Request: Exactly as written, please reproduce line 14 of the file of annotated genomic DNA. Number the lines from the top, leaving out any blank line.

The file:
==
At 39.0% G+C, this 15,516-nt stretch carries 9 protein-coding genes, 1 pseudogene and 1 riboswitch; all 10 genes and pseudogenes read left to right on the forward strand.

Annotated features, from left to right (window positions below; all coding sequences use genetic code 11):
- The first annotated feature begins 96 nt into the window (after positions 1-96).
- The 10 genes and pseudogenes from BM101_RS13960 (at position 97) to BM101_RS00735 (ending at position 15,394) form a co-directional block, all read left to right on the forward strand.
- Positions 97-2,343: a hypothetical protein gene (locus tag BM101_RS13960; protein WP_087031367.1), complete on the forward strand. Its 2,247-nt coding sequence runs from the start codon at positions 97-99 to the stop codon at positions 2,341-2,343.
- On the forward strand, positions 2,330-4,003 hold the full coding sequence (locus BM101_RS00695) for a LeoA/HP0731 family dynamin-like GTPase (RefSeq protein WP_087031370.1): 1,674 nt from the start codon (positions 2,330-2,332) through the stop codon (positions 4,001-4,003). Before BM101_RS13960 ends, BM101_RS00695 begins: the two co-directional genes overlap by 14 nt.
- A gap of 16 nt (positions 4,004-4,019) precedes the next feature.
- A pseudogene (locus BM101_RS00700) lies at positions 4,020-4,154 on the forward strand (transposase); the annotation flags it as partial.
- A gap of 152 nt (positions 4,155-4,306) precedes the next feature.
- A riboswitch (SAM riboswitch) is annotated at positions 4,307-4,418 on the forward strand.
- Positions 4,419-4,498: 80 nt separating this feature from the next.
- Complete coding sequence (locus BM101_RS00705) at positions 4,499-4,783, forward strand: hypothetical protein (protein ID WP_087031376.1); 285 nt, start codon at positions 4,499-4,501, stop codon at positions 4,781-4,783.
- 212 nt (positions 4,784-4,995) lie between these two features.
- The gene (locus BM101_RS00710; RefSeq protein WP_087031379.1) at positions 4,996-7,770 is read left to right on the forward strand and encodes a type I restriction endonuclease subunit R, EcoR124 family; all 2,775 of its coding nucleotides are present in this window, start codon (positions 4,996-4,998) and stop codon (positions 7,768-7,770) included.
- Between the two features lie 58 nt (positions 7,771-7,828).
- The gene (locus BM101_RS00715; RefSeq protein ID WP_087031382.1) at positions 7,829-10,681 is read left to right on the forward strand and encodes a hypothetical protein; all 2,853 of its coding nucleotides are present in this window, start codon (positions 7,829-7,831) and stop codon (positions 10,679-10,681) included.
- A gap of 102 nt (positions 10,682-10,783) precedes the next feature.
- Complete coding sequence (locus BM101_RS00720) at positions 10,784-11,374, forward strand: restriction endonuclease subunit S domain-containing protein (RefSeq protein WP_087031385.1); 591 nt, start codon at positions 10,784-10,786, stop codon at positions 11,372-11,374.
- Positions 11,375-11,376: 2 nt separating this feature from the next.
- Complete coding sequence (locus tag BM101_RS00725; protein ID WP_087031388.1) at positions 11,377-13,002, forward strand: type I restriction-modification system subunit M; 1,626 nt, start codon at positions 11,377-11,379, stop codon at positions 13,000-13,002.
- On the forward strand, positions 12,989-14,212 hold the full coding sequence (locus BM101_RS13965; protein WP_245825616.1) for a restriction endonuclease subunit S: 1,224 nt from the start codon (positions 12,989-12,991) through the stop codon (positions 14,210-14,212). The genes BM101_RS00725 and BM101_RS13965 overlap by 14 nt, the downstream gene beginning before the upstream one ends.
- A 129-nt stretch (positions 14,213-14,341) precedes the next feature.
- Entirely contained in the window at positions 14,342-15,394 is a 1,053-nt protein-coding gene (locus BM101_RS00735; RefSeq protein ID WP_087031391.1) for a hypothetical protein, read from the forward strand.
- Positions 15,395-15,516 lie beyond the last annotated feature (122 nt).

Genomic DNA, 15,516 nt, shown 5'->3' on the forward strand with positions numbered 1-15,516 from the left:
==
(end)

- The gene (locus BM101_RS00710; RefSeq protein WP_087031379.1) at positions 4,996-7,770 is read left to right on the forward strand and encodes a type I restriction endonuclease subunit R, EcoR124 family; all 2,775 of its coding nucleotides are present in this window, start codon (positions 4,996-4,998) and stop codon (positions 7,768-7,770) included.